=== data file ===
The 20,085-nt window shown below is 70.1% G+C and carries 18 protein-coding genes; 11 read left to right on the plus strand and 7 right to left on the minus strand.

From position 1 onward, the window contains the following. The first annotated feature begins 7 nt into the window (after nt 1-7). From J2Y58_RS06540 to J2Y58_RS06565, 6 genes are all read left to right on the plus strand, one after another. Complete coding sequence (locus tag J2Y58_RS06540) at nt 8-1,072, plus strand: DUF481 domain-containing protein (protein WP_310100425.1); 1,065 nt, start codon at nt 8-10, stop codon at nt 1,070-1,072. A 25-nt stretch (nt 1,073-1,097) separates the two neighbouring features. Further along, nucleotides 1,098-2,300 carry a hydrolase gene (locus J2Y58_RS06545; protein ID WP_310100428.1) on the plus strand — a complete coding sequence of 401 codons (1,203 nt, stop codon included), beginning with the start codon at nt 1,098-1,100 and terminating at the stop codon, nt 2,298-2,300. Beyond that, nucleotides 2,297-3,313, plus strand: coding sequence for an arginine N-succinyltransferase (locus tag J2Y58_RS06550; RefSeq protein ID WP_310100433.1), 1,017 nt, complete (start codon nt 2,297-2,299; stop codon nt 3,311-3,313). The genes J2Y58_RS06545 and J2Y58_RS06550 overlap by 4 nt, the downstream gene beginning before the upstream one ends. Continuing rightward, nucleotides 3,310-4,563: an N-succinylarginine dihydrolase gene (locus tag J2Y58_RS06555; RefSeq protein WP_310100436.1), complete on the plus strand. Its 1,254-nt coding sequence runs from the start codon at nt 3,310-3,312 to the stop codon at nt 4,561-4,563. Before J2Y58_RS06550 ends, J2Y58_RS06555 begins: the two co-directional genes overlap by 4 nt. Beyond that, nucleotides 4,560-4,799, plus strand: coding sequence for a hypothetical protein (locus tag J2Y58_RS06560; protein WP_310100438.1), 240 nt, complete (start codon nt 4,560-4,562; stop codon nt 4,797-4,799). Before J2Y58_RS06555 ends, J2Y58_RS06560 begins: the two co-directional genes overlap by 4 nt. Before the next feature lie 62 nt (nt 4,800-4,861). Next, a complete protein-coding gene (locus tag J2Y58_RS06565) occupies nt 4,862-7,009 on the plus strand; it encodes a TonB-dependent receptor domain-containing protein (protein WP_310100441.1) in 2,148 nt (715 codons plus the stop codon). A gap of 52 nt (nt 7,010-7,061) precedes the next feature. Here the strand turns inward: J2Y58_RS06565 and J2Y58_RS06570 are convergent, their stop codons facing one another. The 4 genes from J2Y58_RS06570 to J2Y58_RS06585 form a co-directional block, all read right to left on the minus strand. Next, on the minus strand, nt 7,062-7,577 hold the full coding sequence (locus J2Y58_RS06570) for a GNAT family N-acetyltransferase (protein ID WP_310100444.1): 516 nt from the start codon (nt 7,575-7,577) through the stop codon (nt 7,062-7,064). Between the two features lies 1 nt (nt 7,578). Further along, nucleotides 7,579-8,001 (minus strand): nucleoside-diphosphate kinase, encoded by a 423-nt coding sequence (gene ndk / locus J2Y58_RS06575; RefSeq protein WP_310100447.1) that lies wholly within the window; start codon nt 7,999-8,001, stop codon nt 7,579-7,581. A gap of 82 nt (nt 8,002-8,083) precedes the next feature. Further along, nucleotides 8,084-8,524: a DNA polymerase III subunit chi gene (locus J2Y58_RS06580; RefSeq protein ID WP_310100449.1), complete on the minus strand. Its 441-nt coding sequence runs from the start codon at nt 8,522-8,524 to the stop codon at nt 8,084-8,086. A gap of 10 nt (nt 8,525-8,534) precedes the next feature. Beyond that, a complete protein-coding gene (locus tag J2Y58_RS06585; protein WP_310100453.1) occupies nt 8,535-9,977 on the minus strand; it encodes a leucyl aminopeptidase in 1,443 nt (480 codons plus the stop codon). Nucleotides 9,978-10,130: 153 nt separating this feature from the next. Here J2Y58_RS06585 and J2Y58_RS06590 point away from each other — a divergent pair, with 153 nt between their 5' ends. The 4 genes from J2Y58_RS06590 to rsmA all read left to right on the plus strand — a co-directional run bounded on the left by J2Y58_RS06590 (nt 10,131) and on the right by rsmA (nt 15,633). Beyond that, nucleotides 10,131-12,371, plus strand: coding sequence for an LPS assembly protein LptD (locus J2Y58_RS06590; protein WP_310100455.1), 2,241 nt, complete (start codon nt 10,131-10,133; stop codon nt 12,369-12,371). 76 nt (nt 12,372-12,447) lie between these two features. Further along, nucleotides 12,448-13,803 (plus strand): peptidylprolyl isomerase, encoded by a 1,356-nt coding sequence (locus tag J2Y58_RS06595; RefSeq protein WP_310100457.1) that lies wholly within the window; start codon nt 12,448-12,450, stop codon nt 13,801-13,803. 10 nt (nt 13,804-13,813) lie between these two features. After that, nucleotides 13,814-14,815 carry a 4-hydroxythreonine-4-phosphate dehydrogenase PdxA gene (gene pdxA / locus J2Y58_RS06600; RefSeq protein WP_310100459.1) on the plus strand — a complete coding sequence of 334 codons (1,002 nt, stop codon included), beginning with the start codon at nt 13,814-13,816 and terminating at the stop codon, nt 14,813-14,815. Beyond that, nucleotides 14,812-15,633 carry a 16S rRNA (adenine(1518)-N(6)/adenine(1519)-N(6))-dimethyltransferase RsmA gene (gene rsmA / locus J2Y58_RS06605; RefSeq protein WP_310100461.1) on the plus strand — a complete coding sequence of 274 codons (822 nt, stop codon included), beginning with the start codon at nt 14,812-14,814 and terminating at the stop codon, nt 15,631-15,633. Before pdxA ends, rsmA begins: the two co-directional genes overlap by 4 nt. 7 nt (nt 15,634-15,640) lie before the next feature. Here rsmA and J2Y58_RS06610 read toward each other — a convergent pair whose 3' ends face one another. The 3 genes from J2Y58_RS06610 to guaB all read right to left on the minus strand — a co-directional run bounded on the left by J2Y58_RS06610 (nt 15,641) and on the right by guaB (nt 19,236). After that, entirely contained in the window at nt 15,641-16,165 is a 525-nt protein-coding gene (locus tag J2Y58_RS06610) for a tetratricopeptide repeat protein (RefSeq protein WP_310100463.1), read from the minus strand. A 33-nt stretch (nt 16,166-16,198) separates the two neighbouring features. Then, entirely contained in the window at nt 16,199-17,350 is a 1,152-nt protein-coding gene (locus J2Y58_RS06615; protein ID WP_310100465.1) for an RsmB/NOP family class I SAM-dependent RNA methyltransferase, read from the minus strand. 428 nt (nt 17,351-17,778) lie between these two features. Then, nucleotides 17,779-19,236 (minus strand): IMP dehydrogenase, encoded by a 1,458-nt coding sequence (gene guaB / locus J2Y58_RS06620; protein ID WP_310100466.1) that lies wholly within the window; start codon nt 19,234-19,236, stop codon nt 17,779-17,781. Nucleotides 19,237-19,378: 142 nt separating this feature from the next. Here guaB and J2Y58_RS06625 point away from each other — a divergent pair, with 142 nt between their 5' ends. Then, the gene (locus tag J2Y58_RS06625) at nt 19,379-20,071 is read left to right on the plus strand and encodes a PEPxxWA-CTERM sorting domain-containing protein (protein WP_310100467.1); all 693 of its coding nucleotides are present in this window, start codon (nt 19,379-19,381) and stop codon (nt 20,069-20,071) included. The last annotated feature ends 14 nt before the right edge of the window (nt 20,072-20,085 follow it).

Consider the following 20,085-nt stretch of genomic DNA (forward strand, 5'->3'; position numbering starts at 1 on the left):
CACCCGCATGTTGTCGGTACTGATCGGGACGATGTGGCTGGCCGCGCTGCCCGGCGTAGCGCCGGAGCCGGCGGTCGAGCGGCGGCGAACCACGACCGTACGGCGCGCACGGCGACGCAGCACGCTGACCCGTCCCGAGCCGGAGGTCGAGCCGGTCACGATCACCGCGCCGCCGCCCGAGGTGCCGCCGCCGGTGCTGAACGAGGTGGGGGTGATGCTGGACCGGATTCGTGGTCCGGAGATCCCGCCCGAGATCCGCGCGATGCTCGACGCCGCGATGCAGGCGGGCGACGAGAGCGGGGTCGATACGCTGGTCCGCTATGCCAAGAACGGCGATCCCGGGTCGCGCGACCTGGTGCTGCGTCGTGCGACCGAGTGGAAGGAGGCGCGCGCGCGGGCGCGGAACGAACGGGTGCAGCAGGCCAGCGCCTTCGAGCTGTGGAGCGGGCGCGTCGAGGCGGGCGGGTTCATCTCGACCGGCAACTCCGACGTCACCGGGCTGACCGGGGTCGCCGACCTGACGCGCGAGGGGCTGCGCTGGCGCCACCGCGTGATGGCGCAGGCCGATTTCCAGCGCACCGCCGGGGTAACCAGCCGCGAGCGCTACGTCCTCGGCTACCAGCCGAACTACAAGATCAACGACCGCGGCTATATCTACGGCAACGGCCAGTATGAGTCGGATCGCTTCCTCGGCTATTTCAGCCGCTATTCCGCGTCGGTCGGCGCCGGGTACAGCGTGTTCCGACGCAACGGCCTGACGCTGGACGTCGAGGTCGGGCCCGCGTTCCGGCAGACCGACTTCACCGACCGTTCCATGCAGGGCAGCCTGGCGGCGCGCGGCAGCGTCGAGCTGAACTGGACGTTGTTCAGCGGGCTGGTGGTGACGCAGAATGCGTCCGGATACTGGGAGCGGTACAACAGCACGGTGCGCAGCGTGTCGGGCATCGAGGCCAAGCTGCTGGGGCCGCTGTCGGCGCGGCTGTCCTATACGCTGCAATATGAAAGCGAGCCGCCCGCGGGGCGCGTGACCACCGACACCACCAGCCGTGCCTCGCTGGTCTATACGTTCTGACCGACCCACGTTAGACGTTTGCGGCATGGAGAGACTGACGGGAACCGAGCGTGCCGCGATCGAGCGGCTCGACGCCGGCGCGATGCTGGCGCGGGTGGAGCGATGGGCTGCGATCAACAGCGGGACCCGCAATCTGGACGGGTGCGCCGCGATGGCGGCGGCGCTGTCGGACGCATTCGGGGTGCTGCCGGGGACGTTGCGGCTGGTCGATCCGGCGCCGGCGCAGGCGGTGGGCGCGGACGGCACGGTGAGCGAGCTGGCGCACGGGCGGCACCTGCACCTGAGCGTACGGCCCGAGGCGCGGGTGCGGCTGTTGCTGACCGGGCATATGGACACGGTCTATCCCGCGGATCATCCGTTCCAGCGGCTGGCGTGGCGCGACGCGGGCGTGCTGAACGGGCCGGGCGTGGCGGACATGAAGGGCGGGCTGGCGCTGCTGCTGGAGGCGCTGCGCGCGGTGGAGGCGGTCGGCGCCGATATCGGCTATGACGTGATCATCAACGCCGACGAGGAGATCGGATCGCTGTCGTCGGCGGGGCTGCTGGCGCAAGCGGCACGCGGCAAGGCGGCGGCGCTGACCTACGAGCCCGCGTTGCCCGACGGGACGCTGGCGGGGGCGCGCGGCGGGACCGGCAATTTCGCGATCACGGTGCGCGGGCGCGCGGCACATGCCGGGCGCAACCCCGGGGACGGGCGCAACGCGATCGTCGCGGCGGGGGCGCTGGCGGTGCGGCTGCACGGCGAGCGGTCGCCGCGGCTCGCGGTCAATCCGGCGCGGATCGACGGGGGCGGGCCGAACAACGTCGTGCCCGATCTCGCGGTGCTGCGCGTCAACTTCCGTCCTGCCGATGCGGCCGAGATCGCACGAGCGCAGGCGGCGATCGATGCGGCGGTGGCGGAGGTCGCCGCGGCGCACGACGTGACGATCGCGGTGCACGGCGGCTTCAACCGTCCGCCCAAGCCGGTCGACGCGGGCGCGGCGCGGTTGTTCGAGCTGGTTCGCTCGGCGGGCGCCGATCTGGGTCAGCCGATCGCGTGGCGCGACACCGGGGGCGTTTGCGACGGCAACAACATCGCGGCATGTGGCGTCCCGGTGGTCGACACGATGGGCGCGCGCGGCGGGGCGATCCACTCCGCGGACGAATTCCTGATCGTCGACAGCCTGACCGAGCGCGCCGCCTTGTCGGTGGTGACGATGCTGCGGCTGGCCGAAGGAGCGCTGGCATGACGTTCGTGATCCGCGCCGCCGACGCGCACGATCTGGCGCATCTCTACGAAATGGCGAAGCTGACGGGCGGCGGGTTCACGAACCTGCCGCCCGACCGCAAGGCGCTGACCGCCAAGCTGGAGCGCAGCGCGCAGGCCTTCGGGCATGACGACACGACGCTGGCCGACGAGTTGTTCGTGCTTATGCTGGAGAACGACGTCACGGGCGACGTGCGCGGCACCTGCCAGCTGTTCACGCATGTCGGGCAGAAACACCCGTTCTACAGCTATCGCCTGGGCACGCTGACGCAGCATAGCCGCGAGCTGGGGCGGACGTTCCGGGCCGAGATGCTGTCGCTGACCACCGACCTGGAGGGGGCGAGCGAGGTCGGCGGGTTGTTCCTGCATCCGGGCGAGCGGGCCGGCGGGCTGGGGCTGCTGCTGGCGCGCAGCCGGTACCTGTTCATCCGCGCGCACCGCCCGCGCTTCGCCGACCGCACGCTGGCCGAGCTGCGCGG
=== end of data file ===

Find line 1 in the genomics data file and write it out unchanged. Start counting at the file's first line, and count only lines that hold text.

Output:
The 20,085-nt window shown below is 70.1% G+C and carries 18 protein-coding genes; 11 read left to right on the plus strand and 7 right to left on the minus strand.